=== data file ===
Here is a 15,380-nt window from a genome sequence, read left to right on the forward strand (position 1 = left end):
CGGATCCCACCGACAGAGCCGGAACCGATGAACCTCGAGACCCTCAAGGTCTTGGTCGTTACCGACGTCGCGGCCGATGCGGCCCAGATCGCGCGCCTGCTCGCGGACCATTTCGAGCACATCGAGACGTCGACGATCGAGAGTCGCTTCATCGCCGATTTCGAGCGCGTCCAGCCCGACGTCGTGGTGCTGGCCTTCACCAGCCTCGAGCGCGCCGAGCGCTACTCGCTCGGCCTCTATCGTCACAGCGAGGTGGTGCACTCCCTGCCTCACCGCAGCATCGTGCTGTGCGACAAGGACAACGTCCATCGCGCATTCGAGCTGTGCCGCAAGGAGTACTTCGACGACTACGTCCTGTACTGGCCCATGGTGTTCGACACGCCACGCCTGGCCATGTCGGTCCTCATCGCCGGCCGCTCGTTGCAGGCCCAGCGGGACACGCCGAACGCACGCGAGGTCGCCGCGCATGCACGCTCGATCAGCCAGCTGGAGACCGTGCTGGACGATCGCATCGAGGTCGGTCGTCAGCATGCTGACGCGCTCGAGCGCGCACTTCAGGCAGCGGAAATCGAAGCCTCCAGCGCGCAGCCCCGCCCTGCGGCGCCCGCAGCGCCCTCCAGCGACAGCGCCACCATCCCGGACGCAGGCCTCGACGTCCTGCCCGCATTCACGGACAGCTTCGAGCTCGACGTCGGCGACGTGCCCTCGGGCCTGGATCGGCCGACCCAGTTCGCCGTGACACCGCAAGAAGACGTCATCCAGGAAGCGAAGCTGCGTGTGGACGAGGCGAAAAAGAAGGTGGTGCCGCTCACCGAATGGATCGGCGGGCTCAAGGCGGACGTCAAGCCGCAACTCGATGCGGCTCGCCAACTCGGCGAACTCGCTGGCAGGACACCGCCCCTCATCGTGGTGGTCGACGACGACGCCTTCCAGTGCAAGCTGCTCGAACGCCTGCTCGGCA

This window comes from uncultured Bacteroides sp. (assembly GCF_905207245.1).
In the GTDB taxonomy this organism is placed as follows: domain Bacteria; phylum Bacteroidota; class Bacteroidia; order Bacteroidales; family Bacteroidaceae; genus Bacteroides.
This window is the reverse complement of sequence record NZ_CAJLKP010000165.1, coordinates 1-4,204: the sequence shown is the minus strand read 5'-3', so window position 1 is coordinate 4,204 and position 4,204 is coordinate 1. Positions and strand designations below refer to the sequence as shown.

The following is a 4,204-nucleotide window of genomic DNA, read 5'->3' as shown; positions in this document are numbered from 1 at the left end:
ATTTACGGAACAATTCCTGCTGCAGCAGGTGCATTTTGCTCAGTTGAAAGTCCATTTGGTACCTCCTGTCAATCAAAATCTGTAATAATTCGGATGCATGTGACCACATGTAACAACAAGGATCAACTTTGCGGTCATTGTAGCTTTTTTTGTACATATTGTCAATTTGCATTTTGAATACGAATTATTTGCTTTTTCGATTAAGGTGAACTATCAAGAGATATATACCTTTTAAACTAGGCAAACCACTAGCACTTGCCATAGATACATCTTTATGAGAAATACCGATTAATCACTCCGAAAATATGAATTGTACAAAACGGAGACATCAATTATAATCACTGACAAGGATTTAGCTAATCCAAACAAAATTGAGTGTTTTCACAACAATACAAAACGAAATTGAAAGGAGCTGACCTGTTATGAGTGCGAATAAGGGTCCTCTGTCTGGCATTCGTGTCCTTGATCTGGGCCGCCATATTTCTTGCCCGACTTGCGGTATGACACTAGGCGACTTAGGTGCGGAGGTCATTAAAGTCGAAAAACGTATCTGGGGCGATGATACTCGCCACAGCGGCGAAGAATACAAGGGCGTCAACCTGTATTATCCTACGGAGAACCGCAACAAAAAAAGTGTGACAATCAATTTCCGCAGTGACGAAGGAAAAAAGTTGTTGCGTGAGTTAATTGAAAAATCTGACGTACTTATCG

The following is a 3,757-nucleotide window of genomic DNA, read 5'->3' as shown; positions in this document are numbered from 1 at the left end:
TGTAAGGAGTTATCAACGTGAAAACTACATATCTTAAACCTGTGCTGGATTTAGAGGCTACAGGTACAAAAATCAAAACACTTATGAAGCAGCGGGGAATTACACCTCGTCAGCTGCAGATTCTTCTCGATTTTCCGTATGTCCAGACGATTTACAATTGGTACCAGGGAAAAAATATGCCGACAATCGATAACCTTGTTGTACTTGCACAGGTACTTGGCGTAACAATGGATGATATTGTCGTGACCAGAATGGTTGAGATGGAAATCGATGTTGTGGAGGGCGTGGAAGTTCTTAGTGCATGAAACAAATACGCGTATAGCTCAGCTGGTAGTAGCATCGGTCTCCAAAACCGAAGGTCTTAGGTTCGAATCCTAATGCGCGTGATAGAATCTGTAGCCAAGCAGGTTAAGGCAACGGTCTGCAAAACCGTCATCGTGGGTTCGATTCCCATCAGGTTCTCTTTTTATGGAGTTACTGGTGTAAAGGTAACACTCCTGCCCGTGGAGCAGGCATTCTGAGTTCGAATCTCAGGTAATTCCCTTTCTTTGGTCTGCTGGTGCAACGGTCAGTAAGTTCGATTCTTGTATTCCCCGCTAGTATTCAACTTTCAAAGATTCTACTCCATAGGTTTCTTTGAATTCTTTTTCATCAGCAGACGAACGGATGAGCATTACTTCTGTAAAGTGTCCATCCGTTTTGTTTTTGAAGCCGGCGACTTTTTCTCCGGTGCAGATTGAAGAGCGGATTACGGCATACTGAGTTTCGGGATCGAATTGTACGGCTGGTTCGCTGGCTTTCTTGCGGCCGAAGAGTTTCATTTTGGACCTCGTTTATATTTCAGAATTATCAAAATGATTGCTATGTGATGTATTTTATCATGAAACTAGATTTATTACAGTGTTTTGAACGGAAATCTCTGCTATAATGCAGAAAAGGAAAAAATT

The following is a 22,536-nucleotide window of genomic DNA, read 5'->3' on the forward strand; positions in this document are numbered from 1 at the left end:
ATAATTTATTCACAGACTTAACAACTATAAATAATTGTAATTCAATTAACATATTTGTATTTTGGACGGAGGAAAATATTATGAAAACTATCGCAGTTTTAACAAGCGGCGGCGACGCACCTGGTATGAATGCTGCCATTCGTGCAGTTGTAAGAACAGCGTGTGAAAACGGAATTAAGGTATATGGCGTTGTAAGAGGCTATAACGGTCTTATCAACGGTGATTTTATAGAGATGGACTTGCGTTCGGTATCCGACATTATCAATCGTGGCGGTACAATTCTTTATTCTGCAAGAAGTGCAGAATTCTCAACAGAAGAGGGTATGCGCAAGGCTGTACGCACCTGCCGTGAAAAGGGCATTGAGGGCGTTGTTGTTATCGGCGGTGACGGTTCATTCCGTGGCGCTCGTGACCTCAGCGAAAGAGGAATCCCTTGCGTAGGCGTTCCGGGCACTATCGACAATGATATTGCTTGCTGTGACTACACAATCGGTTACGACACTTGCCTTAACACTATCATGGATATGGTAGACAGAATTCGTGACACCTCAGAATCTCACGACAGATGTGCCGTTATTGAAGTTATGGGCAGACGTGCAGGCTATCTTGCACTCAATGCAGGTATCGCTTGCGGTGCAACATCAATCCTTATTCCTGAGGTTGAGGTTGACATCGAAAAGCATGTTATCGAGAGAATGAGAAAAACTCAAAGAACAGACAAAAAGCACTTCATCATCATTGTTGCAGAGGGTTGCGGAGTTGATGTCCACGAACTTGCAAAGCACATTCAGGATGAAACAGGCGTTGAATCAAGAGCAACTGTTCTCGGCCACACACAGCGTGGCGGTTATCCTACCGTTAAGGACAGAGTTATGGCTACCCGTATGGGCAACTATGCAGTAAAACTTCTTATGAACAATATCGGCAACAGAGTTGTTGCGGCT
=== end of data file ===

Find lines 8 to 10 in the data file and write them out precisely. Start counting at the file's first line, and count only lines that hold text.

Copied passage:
The following is a 3,757-nucleotide window of genomic DNA, read 5'->3' as shown; positions in this document are numbered from 1 at the left end:
TGTAAGGAGTTATCAACGTGAAAACTACATATCTTAAACCTGTGCTGGATTTAGAGGCTACAGGTACAAAAATCAAAACACTTATGAAGCAGCGGGGAATTACACCTCGTCAGCTGCAGATTCTTCTCGATTTTCCGTATGTCCAGACGATTTACAATTGGTACCAGGGAAAAAATATGCCGACAATCGATAACCTTGTTGTACTTGCACAGGTACTTGGCGTAACAATGGATGATATTGTCGTGACCAGAATGGTTGAGATGGAAATCGATGTTGTGGAGGGCGTGGAAGTTCTTAGTGCATGAAACAAATACGCGTATAGCTCAGCTGGTAGTAGCATCGGTCTCCAAAACCGAAGGTCTTAGGTTCGAATCCTAATGCGCGTGATAGAATCTGTAGCCAAGCAGGTTAAGGCAACGGTCTGCAAAACCGTCATCGTGGGTTCGATTCCCATCAGGTTCTCTTTTTATGGAGTTACTGGTGTAAAGGTAACACTCCTGCCCGTGGAGCAGGCATTCTGAGTTCGAATCTCAGGTAATTCCCTTTCTTTGGTCTGCTGGTGCAACGGTCAGTAAGTTCGATTCTTGTATTCCCCGCTAGTATTCAACTTTCAAAGATTCTACTCCATAGGTTTCTTTGAATTCTTTTTCATCAGCAGACGAACGGATGAGCATTACTTCTGTAAAGTGTCCATCCGTTTTGTTTTTGAAGCCGGCGACTTTTTCTCCGGTGCAGATTGAAGAGCGGATTACGGCATACTGAGTTTCGGGATCGAATTGTACGGCTGGTTCGCTGGCTTTCTTGCGGCCGAAGAGTTTCATTTTGGACCTCGTTTATATTTCAGAATTATCAAAATGATTGCTATGTGATGTATTTTATCATGAAACTAGATTTATTACAGTGTTTTGAACGGAAATCTCTGCTATAATGCAGAAAAGGAAAAAATT

The following is a 22,536-nucleotide window of genomic DNA, read 5'->3' on the forward strand; positions in this document are numbered from 1 at the left end: